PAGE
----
Evangelist Tommy Tenny describes people and churches who seek the Lord zealously in his book The God Chasers. This article from his first chapter tells how he witnessed the visitation of God in the 3,000 member Christian Tabernacle church in Houston, Texas, led by Richard Heard.
This body of believers in Houston had two scheduled services on Sundays. The first morning service started at 8:30, and the second one followed and began at 11.
When I returned for the third weekend, while in the hotel, I sensed a heavy anointing of some kind, a brooding of the Spirit, and I literally wept and trembled.
You could barely breathe
The following morning, we walked into the building for the 8:30 Sunday service expecting to see the usual early morning first service “sleepy” crowd with their low-key worship. As I walked in to sit down in the front row that morning, the presence of God was already in that place so heavily that the air was “thick.” You could barely breathe.
The musicians were clearly struggling to continue their ministry; their tears got in the way. Music became more difficult to play. Finally, the presence of God hovered so strongly that they couldn’t sing or play any longer. The worship leader crumpled in sobs behind the keyboard.
If there was one good decision I made in life, it was made that day. I had never been this close to “catching” God, and I was not going to stop. So I spoke to my wife, Jeannie. “You should go continue to lead us to Him.” Jeannie has an anointing to lead people into the presence of God as a worshiper and intercessor. She quietly moved to the front and continued to facilitate the worship and ministry to the Lord. It wasn’t anything fancy; it was just simple. That was the only appropriate response in that moment.
The atmosphere reminded me of the passage in Isaiah 6, something I’d read about, and even dared dream I might experience myself. In this passage the glory of the Lord filled the temple. I’d never understood what it meant for the glory of the Lord to fill a place. I had sensed God come in places, I had sensed Him come by, but this time in Houston, even after there was all of God that I thought was available in the building, more of His presence literally packed itself into the room. It’s like the bridal train of a bride that, after she has personally entered the building, her bridal train continues to enter the building after her. God was there; of that there was no doubt. But more of Him kept coming in the place until, as in Isaiah, it literally filled the building. At times the air was so rarefied that it became almost unbreathable. Oxygen came in short gasps, seemingly. Muffled sobs broke through the room. In the midst of this, the pastor turned to me and asked me a question.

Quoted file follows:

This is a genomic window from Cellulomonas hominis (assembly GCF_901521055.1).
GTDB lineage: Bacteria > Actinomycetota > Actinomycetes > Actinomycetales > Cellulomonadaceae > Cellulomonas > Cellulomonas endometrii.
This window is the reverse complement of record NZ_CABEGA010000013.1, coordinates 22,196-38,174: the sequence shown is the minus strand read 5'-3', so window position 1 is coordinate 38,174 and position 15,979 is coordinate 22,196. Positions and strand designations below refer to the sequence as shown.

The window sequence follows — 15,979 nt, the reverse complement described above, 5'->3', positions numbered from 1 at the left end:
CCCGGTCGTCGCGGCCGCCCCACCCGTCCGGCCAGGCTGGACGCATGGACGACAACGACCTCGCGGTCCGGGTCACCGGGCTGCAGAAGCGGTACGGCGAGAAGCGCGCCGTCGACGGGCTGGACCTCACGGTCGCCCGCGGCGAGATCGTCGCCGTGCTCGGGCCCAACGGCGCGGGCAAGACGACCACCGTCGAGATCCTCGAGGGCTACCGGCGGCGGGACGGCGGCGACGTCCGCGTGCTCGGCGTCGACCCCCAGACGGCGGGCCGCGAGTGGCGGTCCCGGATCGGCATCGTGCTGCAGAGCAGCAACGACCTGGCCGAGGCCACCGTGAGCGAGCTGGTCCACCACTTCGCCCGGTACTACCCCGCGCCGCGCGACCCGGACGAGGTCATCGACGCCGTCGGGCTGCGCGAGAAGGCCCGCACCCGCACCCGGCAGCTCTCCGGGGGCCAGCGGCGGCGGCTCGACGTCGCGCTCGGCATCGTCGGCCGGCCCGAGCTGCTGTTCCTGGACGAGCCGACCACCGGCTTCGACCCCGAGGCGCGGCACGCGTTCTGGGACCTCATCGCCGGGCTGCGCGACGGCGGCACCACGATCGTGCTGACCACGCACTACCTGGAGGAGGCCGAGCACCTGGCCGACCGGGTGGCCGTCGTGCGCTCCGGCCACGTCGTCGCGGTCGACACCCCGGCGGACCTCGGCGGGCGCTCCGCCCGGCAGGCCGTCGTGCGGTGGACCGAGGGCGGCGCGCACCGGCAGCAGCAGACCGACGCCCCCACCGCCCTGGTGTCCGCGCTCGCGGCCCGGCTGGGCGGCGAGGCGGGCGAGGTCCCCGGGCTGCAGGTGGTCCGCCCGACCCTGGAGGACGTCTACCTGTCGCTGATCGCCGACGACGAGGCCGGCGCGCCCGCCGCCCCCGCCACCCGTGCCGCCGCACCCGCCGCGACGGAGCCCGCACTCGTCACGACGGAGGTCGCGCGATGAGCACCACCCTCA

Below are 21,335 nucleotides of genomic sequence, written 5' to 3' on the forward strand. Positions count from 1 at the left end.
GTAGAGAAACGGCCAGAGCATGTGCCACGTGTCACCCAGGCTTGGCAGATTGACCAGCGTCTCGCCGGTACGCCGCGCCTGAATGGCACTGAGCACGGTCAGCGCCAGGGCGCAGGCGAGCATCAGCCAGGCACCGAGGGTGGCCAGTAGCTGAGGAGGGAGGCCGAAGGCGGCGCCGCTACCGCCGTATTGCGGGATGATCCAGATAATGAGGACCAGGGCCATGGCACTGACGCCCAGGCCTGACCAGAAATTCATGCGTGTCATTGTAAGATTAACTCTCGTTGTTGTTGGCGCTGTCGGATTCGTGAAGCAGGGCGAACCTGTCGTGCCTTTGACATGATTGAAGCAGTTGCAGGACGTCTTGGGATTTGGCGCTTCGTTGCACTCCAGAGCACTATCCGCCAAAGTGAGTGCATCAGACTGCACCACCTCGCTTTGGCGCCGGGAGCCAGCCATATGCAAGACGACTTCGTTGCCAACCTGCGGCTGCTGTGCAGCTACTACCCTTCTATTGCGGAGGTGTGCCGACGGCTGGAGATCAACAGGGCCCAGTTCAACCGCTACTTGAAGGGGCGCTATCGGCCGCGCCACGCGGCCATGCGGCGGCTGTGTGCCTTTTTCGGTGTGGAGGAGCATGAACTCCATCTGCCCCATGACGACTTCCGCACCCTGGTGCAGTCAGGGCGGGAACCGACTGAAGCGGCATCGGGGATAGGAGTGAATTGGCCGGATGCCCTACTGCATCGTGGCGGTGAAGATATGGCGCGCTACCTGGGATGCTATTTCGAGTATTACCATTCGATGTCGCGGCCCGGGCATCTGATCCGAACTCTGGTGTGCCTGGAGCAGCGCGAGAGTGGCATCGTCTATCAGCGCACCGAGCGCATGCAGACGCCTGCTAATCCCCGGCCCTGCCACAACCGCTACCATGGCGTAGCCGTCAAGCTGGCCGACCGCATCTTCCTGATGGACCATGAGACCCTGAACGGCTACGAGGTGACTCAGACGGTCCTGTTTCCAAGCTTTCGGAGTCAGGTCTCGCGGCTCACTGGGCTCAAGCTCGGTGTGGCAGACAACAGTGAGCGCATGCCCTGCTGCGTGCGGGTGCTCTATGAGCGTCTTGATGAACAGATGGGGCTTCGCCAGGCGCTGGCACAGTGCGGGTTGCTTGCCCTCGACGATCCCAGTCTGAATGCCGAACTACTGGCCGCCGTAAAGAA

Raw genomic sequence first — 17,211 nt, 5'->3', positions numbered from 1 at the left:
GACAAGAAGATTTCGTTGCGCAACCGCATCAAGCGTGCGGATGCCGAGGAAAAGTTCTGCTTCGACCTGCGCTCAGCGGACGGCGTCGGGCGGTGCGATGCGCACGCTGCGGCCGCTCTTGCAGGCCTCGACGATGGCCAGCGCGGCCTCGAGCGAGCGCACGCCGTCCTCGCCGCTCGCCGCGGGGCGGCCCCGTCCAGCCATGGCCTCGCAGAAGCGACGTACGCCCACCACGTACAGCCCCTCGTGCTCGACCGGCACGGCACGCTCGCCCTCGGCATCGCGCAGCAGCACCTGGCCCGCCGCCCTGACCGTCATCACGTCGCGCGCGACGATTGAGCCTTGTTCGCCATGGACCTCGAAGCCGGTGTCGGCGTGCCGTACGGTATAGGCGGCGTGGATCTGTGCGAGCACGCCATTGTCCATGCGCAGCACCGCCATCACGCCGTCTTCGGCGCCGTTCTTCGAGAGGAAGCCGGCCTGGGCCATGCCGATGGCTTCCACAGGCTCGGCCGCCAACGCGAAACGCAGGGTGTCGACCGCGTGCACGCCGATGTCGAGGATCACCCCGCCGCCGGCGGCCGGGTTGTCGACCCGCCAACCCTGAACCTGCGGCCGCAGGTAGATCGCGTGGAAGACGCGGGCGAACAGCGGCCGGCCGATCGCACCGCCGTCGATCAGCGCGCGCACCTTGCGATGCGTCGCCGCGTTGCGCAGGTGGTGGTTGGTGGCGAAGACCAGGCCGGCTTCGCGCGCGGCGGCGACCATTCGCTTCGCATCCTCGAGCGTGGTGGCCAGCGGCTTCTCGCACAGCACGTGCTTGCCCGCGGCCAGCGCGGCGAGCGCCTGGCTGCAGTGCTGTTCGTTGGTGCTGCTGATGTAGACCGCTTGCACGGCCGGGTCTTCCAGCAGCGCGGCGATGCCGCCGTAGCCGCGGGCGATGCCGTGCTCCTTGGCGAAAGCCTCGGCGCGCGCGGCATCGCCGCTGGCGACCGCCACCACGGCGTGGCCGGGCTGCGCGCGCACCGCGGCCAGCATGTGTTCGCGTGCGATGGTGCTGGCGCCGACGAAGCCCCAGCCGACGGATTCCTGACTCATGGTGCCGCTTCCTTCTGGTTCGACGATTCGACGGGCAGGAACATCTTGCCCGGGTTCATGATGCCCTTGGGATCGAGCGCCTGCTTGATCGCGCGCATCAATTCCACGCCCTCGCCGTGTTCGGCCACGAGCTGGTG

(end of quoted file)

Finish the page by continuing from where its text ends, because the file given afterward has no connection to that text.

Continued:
“Tommy, are you ready to take the service?”
“Pastor, I’m just about half-afraid to step up there, because I sense that God is about to do something.”
Tears were streaming down my face when I said that. I wasn’t afraid that God was going to strike me down, or that something bad was going to happen. I just didn’t want to interfere and grieve the precious presence that was filling up that room! For too long we humans have only allowed the Holy Spirit to take control up to a certain point. Basically, whenever it gets outside of our comfort zone or just a little beyond our control, we pull in the reins (the Bible calls it “quenching the Spirit” in First Thessalonians 5:19). We stop at the tabernacle veil too many times.
“I feel like I should read Second Chronicles 7:14, and I have a word from the Lord,” my pastor friend said.
With profuse tears I nodded assent and said, “Go, go.”
My friend is not a man given to any kind of outward demonstration; he is essentially a man of “even” emotions. But when he got up to walk to the platform, he appeared visibly shaky. At this point I so sensed something was about to happen, that I walked all the way from the front row to the back of the room to stand by the sound booth. I knew God was going to do something; I just didn’t know where. I was on the front row, and it could happen behind me or to the side of me. I was so desperate to catch Him that I got up and publicly walked back to the sound booth as the pastor walked up to the pulpit to speak, so I could see whatever happened. I wasn’t even sure that it was going to happen on the platform, but I knew something was going to happen. “God, I want to be able to see whatever it is You are about to do.”
My pastor friend stepped up to the clear pulpit in the centre of the platform, opened the Bible, and quietly read the gripping passage from Second Chronicles 7:14: If My people, which are called by My name, shall humble themselves, and pray, and seek My face, and turn from their wicked ways; then will I hear from heaven and will forgive their sin and will heal their land.
Then he closed his Bible, gripped the edges of the pulpit with trembling hands, and said, “The word of the Lord to us is to stop seeking His benefits and seek Him. We are not to seek His hands any longer, but seek His face.”